What is SSI? The acronym stands for Supplemental Security Income. SSI is a Federal program that pays benefits to:
- Seniors (65 or older)
- Individuals with a disability
- People who are blind
- Children who are disabled and blind
But just falling into one of those groups isn’t necessarily enough to be eligible for SSI disability benefits. Because the program is designed to assist those with limited resources or income, you also have to be able to show that you have non-exempt resources under $2,000 (or $3,000 for a couple) and that you meet the stringent income limitations. Additionally, you have to meet several other SSI eligibility requirements.
What Is SSI Eligibility? Know the Requirements
Unless you are 65 or older, qualifying for SSI isn’t very straightforward. To meet the definition of “disabled,” you have to be able to show that your “medically-determinable” physical and/or mental condition has lasted or is expected to last for at least a year or will result in your death, and prevents you from engaging in substantial gainful activity.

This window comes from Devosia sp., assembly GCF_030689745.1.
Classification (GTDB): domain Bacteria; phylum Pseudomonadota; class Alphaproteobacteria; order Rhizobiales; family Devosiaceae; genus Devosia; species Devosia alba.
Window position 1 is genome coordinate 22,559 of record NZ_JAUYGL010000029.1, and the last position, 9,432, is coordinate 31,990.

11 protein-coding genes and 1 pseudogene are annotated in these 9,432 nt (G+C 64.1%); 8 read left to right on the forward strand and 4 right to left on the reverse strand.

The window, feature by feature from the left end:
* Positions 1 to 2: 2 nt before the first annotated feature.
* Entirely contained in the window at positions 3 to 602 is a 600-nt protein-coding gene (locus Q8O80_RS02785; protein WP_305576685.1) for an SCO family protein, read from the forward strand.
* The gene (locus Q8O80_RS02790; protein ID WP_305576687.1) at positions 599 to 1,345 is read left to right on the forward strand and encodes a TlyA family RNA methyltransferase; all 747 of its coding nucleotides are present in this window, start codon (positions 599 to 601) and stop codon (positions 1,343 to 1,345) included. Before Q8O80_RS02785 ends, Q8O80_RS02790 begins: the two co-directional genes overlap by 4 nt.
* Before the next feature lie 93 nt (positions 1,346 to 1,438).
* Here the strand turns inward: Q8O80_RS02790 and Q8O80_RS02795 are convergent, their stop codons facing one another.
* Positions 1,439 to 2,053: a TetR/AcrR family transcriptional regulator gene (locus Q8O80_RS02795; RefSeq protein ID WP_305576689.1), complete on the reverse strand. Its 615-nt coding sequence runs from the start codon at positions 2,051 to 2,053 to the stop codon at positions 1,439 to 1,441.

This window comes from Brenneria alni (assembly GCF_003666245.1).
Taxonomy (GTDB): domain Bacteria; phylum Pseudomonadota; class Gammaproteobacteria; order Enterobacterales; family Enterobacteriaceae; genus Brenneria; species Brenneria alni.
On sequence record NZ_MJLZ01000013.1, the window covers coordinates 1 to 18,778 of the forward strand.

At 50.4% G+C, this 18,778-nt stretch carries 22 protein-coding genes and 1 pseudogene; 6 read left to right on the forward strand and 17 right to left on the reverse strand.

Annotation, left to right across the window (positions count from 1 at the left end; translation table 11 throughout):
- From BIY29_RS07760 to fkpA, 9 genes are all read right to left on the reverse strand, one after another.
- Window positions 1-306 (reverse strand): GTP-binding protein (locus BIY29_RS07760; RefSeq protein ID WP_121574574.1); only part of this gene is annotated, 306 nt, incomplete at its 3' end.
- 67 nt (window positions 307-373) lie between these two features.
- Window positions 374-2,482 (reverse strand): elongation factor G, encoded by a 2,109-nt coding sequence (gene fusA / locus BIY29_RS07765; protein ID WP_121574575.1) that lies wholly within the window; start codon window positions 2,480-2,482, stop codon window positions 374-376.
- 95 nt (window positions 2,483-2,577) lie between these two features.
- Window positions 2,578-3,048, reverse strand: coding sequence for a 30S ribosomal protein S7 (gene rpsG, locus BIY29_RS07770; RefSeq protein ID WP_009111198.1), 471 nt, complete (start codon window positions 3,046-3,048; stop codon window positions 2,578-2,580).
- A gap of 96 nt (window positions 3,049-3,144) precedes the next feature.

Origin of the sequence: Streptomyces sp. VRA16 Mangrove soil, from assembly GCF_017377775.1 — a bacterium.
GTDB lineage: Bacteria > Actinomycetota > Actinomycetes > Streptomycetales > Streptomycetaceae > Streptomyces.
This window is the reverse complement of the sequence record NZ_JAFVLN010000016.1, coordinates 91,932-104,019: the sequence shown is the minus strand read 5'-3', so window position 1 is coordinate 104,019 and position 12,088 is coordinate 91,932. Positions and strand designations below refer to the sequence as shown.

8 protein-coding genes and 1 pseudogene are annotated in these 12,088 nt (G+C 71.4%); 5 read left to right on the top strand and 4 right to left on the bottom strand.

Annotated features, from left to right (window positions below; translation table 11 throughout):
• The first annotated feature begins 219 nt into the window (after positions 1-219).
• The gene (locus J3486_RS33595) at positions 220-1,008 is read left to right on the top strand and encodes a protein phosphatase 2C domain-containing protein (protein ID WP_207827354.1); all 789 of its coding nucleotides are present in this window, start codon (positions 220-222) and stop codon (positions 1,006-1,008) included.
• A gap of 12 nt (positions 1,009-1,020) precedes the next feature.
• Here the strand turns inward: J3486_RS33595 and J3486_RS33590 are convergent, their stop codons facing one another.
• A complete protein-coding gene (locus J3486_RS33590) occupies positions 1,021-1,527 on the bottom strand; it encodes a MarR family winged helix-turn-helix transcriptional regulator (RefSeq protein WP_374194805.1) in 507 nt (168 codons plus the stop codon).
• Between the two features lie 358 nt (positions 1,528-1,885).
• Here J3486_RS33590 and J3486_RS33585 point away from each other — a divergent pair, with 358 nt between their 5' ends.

As mentioned above, you also have to prove that you have limited income and resources, have exhausted other options to gain income (Social Security, pensions, and so on), are not confined in a prison or hospital paid for by the government, and that you are a citizen of the U.S., a national, or in a certain category of aliens. And, of course, you have to file an application and give SSA permission to look into all of your financial documents.
As you can see, asking “what is SSI?” is just the beginning of a conversation on how to get SSI benefits for yourself. An experienced Chicago disability lawyer can help you through the entire process, but if you’re not ready to take that step, our free resources page has answers to many common questions, and you can stay up to date on the latest information by subscribing to our newsletter.